Fast-growing Australian retailer MTB Direct has expanded into New Zealand, spurred on by growing consumer demand for mountain bikes during the coronavirus pandemic.
The online-only retailer was founded in 2012 by Jen and Michael Geale and Tim and Mylene McCullough.
MTB Direct was born out of a bricks-and-mortar mountain bikes store in Brisbane, and has since developed a strong following in the biking community, with more than $10 million in annual revenue.
The New Zealand arm of the business was launched on August 13 to provide localised service to New Zealanders. Customers can now buy mountain bikes and accessories in New Zealand dollars, and the goods will be shipped from a warehouse in Auckland.
Co-founder and general manager Jen Geale says MTB Direct has sold directly to New Zealand customers from Australia “pretty much from the get-go”, and organic growth from across the Tasman planted the seed for the company’s first overseas expansion.
“When we launched the original [MTB Direct] website, we enabled international shipping, but we’ve never actually marketed there,” Geale tells SmartCompany.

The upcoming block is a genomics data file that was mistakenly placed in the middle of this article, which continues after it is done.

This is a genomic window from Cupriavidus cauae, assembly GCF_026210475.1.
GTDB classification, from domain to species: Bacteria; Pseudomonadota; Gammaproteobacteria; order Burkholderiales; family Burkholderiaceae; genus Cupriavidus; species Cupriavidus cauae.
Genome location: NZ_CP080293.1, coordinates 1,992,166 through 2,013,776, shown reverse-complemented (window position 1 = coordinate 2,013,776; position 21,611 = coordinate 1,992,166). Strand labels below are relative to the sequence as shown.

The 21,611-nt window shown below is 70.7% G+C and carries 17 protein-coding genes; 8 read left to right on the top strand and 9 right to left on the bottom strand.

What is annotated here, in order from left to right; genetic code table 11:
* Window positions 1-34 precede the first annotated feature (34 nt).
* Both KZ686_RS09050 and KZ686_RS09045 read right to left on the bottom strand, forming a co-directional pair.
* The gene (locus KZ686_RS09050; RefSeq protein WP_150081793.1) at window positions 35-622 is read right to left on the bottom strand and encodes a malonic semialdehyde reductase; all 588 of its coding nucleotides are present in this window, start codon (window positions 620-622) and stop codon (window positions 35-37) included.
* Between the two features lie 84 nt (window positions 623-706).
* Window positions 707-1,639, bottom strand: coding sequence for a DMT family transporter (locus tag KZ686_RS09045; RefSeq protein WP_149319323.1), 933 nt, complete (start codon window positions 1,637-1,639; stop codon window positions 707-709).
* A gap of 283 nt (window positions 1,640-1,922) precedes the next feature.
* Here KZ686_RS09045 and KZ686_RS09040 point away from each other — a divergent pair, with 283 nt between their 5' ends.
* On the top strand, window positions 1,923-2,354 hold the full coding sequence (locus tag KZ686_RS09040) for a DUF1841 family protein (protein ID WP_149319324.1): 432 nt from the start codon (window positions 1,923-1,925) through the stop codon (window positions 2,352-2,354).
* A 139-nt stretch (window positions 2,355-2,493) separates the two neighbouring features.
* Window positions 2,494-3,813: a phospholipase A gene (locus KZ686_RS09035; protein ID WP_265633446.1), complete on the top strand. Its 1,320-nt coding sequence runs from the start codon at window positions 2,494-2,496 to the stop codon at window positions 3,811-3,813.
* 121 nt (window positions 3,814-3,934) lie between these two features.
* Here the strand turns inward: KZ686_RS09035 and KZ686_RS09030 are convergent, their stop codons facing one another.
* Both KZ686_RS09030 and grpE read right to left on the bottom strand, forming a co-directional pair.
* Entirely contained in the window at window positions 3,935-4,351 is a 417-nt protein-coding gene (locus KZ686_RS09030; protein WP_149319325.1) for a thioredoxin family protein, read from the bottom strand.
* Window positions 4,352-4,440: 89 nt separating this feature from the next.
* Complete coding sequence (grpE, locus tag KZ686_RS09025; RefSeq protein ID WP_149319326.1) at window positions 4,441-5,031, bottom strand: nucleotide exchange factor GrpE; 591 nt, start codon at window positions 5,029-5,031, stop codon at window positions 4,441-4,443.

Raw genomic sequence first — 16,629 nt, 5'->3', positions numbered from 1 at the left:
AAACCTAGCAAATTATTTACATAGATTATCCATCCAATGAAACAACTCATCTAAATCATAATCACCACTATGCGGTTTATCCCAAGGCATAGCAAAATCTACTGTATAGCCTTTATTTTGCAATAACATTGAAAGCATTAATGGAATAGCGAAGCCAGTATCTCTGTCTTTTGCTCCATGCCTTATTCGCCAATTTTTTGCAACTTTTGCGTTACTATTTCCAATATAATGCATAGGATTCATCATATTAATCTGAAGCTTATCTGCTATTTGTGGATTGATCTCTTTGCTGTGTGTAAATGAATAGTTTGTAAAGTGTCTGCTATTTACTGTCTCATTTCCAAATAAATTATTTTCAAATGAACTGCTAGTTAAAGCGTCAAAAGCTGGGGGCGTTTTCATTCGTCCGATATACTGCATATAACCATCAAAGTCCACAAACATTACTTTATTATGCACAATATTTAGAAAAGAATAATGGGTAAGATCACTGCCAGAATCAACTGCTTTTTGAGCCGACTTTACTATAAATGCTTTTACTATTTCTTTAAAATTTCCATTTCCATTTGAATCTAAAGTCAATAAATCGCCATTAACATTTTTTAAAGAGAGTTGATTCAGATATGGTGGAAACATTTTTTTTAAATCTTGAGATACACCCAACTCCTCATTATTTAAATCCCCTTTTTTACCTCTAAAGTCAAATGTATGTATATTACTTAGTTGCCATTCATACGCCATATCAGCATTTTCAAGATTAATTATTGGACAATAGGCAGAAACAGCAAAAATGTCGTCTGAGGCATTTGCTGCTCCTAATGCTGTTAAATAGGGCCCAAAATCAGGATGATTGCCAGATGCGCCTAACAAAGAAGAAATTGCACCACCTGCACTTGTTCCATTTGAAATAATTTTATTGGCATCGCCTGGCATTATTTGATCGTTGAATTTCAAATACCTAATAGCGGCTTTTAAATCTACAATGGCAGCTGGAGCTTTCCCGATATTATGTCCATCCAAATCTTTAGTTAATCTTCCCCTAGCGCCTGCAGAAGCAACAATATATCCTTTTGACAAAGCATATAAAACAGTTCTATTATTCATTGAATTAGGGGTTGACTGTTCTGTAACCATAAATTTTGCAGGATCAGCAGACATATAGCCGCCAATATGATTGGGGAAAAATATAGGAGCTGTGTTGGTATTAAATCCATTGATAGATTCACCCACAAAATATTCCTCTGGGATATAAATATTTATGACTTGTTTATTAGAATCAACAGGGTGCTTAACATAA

The retailer had a more limited range of products it could supply to New Zealand buyers from Australia because of geo-blocking restrictions on certain brands, but Geale says orders still came through.
“It worked, and it was part of the proof of concept,” she explains.
“We weren’t advertising and marketing there but we were still coming up. People were finding us organically. Some even said we were their go-to supplier, which piqued our interest.”
After undertaking market research, and spending time in the country earlier this year, Geale and her co-founders knew there would be a market for MTB Direct in New Zealand.
“I was in Queenstown at the beginning of the year and the intention was to launch at Easter, but we had to high-tail it home,” she says.
“The lockdown in New Zealand put a delay on things.
“Once we reassessed here, and saw that demand was going up as people wanted to get outside and exercise, it gave us that confidence,” she adds.